NeuroradiologyE3112. Role of Imaging in Intracranial Rosai Dorfman Disease
Daruwalla V, Gunduru M, Raval K, Abdelhadi S, Zuk C. Wayne State University/Detroit Medical Center, Detroit, MI
Address correspondence to V. Daruwalla (email@example.com)
Background Information: Rosai Dorfman disease is a nonneoplastic proliferative disease of histiocytes. It is characterized by painless lymphadenopathy, fever, and weight loss with nodal or extranodal involvement. CNS manifestations are extremely rare and patients with intracranial involvement usually present with clinical and radiologic findings suggestive of a meningioma. CT, MRI, and FDG PET are crucial for diagnosing Rosai Dorfman disease. The purpose of this exhibit is to review the various imaging presentations of Rosai Dorfman disease and its differentials. We also review the progression of the disease on imaging.
Educational Goals/Teaching Points: In this exhibit, we review the most important and clinically relevant findings of Rosai Dorfman disease. We include incidence, etiology, and pathophysiology of Rosai Dorfman disease; imaging findings of intracranial lesion on various imaging modalities and understanding its progression; management of Rosai Dorfman disease; and nodal and extranodal involvement throughout the body. We also review the diseases that must be considered in our list of differential diagnosis. Viewers of this exhibit will benefit from understanding the incidence, pathophysiology, intracranial imaging findings on various imaging modalities associated with Rosai Dorfman disease.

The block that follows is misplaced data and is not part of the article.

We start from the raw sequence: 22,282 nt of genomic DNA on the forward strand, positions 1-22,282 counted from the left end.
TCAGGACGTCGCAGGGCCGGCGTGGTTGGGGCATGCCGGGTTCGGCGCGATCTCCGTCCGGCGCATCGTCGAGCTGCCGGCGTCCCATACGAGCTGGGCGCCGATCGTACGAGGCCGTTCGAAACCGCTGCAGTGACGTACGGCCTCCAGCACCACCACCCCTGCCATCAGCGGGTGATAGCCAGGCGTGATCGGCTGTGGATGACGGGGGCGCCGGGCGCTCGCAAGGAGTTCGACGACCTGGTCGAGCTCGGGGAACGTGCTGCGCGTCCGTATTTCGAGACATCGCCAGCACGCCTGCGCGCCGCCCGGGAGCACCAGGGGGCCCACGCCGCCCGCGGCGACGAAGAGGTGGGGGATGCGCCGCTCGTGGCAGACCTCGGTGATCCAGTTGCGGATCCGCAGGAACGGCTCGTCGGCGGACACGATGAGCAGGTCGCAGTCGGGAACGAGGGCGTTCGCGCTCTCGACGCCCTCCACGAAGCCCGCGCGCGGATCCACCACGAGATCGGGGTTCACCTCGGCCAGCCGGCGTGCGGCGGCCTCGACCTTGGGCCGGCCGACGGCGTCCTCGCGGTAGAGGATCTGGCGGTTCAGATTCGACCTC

Key Anatomic/Physiologic Issues and Imaging Findings/Techniques: We describe the imaging features of intracranial Rosai Dorfman disease and related differential diagnoses on multiple imaging modalities.
Conclusion: Rosai-Dorfman disease is a well-known clinicopathologic disease. The disease may be noted as nodal or extranodal. It usually presents with only extranodal involvement of the skin, orbit, upper respiratory tract, testes, or rarely CNS. Rosai-Dorfman disease should be considered in the differential diagnoses of both dural-based and intraparenchymal lesions of the CNS, where dural-based lesions mimic the radiologic appearance of a meningioma, and intraparenchymal lesions may mimic granulomatous lesions. MRI of the brain and PET scan assist in characterizing such nonspecific lesions and directing an appropriate line of treatment. Rosai Dorfman disease should be considered as one of the differentials even for isolated intracranial lesions.